Mesozoic Matters: July 2010
Here’s a brief survey of “news” items concerning the Age of Dinosaurs:
Scavaging by tyrannosaurine Tarbosaurusus: David W.E. Hone and Mahito Watabe published a study in Acta Palaeontologica Polonica online (abstract with pdf download free access) showing selective scavaging by a tyrannosaurine on the humerus of a Saurolophus. They discuss the various biting strategies of the predator based on the tooth marks on the bone. The fact that only the humerus was marked shows that it was not feeding at a fresh kill (in which case the more meatier parts would likely have been eaten first).
Kayentavenator: Robert Gay has described a new tetanuran theropod from the Early Jurassic of Arizona in Notes on Early Mesozoic Theropods (open access). The specimen is claimed to be the earliest known tetanuran in North America. Gay also argues that given that the other members of the clade exist only at the opposite end of Pangea and given the then separation of North America from Gondwana, the appearance of this tenanuran argues for an earlier appearance of the clade than the late Sinemurian/late Pliensbachian, in other words that tenanurans would have originated in the Triassic. Much comment on the publication took place in June on the Dinosaur Mailing List, but almost all of it had to do with whether Kayentavenator was validly named under ICZN regulations rather than on the substance of the paper. This proves once again that most non-lawyers prefer lawyering to what they actually do. Gay’s paper also presents new evidence (volumetric and biomechanial) that Coelophysis did not engage in cannabalism.
Predatory digging: Edward L. Simpson and others describe in Geology (subscription required) a find in the Upper Cretaceous Wahweap Formation in southern Utah of trace scratch marks by a maniraptoran dinosaur, perhaps a dromeosaurid or troodontid, in close association with a trace mammalian dens suggesting the dinosaur ussed digging techniques to obtain prey. Livescience.com reports on the find here. The Kutztown University news release is here.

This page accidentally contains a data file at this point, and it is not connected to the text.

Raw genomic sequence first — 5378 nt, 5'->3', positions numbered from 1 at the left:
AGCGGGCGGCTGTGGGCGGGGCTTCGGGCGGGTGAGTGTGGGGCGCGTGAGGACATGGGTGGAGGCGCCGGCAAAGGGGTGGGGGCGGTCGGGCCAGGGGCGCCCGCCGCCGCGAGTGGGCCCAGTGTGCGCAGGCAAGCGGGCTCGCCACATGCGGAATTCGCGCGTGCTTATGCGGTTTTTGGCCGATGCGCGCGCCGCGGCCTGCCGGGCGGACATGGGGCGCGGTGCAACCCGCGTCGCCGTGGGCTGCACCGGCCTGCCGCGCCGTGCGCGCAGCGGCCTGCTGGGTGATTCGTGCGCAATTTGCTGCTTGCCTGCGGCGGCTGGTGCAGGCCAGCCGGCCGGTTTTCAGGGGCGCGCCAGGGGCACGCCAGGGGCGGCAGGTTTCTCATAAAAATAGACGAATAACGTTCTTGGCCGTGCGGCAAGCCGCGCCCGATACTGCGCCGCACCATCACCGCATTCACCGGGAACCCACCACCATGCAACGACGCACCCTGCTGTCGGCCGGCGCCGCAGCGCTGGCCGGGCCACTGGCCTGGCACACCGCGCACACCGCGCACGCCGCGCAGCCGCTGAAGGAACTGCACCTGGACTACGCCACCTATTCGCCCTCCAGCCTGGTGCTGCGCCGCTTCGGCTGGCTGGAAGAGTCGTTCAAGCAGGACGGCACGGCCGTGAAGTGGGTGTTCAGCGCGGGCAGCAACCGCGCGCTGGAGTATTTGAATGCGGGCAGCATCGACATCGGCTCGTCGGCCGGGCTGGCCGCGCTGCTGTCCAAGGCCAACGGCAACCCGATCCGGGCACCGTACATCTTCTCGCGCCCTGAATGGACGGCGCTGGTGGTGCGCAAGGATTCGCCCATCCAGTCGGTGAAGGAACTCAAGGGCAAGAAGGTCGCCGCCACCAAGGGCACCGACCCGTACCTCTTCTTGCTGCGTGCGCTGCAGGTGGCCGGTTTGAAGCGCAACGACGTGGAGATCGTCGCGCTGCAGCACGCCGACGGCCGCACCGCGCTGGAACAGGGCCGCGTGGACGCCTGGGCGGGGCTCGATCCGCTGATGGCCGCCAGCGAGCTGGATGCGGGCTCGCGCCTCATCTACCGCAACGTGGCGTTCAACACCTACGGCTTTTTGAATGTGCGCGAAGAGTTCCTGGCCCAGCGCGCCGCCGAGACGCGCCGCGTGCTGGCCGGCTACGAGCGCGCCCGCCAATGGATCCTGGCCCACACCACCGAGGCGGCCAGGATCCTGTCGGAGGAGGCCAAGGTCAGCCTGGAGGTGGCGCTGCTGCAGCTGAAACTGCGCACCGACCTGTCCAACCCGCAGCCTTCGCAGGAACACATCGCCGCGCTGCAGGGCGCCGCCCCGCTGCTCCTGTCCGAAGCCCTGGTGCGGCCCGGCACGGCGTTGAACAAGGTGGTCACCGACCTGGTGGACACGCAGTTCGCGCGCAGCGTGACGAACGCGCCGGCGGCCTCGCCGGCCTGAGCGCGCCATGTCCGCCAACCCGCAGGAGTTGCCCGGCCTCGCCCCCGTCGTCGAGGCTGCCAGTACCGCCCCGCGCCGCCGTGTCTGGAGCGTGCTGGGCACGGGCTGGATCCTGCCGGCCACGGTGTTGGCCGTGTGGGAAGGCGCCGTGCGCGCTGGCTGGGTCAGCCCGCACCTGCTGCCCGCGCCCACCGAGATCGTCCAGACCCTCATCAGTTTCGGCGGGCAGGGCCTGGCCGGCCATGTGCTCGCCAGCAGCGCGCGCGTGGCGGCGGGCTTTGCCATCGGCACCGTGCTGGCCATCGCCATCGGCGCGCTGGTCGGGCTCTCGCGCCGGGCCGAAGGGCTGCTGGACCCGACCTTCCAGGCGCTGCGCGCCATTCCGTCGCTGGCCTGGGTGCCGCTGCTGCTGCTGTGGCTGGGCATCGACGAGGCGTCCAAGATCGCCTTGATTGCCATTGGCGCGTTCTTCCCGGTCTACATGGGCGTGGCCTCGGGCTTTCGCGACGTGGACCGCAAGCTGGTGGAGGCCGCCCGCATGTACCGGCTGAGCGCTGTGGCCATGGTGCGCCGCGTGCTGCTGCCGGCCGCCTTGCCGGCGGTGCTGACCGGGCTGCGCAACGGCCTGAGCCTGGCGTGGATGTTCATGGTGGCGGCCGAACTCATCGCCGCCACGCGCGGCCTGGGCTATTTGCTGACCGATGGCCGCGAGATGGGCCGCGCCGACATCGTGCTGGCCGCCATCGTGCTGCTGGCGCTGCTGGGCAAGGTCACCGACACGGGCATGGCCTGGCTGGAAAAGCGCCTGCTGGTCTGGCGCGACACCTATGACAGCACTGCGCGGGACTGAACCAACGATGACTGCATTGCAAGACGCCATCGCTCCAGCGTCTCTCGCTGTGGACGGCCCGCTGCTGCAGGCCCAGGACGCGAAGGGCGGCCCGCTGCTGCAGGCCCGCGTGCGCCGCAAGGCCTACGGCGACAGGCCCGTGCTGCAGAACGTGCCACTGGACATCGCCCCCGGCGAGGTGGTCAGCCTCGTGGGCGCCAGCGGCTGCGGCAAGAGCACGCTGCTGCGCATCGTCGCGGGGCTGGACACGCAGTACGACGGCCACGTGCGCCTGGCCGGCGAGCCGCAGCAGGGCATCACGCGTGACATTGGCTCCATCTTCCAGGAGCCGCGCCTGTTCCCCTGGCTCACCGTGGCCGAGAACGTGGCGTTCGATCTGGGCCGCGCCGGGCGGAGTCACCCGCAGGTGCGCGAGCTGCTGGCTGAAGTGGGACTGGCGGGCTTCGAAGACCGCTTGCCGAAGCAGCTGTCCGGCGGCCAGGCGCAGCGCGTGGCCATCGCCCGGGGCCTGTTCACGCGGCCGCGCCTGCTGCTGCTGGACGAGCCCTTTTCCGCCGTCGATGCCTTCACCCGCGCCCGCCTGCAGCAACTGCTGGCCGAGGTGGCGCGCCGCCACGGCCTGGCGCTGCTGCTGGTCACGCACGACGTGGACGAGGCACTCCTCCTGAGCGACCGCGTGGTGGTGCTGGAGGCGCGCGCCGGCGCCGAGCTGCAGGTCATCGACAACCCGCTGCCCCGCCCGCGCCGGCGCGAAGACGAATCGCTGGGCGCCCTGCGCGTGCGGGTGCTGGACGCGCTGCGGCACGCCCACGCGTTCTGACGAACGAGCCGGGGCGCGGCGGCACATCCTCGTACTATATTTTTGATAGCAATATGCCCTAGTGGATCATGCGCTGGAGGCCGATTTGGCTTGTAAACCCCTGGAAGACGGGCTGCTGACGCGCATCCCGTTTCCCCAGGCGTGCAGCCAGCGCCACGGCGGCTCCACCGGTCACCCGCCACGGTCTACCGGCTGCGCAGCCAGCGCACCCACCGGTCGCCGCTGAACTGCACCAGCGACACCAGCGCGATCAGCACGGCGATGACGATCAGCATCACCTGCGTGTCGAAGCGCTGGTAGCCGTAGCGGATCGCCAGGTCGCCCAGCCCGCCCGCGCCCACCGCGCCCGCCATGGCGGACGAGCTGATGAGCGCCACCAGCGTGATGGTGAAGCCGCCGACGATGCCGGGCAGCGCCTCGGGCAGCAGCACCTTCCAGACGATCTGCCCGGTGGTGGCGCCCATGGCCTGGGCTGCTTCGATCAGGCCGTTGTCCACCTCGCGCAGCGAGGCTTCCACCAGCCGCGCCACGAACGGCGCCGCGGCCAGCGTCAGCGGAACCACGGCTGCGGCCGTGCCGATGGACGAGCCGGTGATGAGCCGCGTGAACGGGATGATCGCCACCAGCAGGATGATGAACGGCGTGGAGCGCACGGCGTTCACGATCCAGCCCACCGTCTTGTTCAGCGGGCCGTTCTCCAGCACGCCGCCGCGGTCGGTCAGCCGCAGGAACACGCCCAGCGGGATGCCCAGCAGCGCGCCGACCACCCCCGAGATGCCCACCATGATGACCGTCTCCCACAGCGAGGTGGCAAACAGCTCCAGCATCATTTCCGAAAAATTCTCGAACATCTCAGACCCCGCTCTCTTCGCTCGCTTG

Neck posture: In the June 2, 2010 Biology Letters of the Royal Society, Andreas Christian argues that at least some sauropods held their necks much like giraffes — at a 45° angle. His calculations were based on the Euhelopus zdanskyi, an Early Cretaceous sauropod (between 130 million and 112 million years ago) found in the Shandong Province in China. It was estimated to weigh some 8,400 pounds (3,800 kilograms) and roughly 36 to 39 feet (11 to 12 meters) in length from nose tip to tail tip. He calculates that the energy necessary to create adequate blood pressure for the brain is less than would be required to move the mass of the animal in search of ground vegetation. He argues that the same calculations would lead to the same results in Brachiosaurs. Also included in the biomechanical analysis is the stress placed on neck vertebrae at various postures.
Egg-warming with vents: In Nature Communications, June 29, 2010, Gerald Grellet-Tinner and Lucas E. Fiorelli report on findings from the Sanagasta Valley in La Rioja province, northwestern Argentina that certain neo-sauropods, including Chubutisaurus insignis, repeatedly returned to lay eggs a the same nesting site. The site was near thermal vents presumably to keep the eggs warm during incubation. Nature News says: “The team found that the eggs were large and thick-shelled when freshly laid, an adaptation that may have evolved to allow them to safely incubate in the acidic environment near geyser fountains.”